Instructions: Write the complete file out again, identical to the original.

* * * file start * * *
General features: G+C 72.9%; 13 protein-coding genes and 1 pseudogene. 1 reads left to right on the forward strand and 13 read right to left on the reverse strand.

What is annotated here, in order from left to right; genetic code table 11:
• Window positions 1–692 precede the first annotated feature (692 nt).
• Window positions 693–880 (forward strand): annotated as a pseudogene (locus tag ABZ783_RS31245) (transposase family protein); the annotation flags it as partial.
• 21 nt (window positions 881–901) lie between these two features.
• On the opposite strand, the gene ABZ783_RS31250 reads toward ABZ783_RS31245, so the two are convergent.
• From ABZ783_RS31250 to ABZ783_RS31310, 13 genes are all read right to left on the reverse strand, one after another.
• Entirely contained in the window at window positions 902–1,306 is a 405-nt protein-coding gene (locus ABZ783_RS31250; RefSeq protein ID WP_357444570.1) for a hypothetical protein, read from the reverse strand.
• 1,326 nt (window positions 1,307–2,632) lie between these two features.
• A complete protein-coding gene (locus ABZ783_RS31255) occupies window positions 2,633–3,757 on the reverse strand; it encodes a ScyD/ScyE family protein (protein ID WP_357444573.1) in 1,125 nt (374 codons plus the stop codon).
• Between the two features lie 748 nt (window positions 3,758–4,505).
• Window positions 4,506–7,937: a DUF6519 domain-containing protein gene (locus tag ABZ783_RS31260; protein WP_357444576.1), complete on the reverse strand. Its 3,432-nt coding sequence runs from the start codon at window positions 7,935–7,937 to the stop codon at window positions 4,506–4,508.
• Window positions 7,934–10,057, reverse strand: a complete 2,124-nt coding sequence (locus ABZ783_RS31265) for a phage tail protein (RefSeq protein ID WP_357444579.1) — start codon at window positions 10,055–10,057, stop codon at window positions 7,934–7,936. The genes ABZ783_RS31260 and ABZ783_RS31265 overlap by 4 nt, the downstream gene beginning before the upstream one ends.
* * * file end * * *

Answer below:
General features: G+C 72.9%; 13 protein-coding genes and 1 pseudogene. 1 reads left to right on the forward strand and 13 read right to left on the reverse strand.

What is annotated here, in order from left to right; genetic code table 11:
• Window positions 1–692 precede the first annotated feature (692 nt).
• Window positions 693–880 (forward strand): annotated as a pseudogene (locus tag ABZ783_RS31245) (transposase family protein); the annotation flags it as partial.
• 21 nt (window positions 881–901) lie between these two features.
• On the opposite strand, the gene ABZ783_RS31250 reads toward ABZ783_RS31245, so the two are convergent.
• From ABZ783_RS31250 to ABZ783_RS31310, 13 genes are all read right to left on the reverse strand, one after another.
• Entirely contained in the window at window positions 902–1,306 is a 405-nt protein-coding gene (locus ABZ783_RS31250; RefSeq protein ID WP_357444570.1) for a hypothetical protein, read from the reverse strand.
• 1,326 nt (window positions 1,307–2,632) lie between these two features.
• A complete protein-coding gene (locus ABZ783_RS31255) occupies window positions 2,633–3,757 on the reverse strand; it encodes a ScyD/ScyE family protein (protein ID WP_357444573.1) in 1,125 nt (374 codons plus the stop codon).
• Between the two features lie 748 nt (window positions 3,758–4,505).
• Window positions 4,506–7,937: a DUF6519 domain-containing protein gene (locus tag ABZ783_RS31260; protein WP_357444576.1), complete on the reverse strand. Its 3,432-nt coding sequence runs from the start codon at window positions 7,935–7,937 to the stop codon at window positions 4,506–4,508.
• Window positions 7,934–10,057, reverse strand: a complete 2,124-nt coding sequence (locus ABZ783_RS31265) for a phage tail protein (RefSeq protein ID WP_357444579.1) — start codon at window positions 10,055–10,057, stop codon at window positions 7,934–7,936. The genes ABZ783_RS31260 and ABZ783_RS31265 overlap by 4 nt, the downstream gene beginning before the upstream one ends.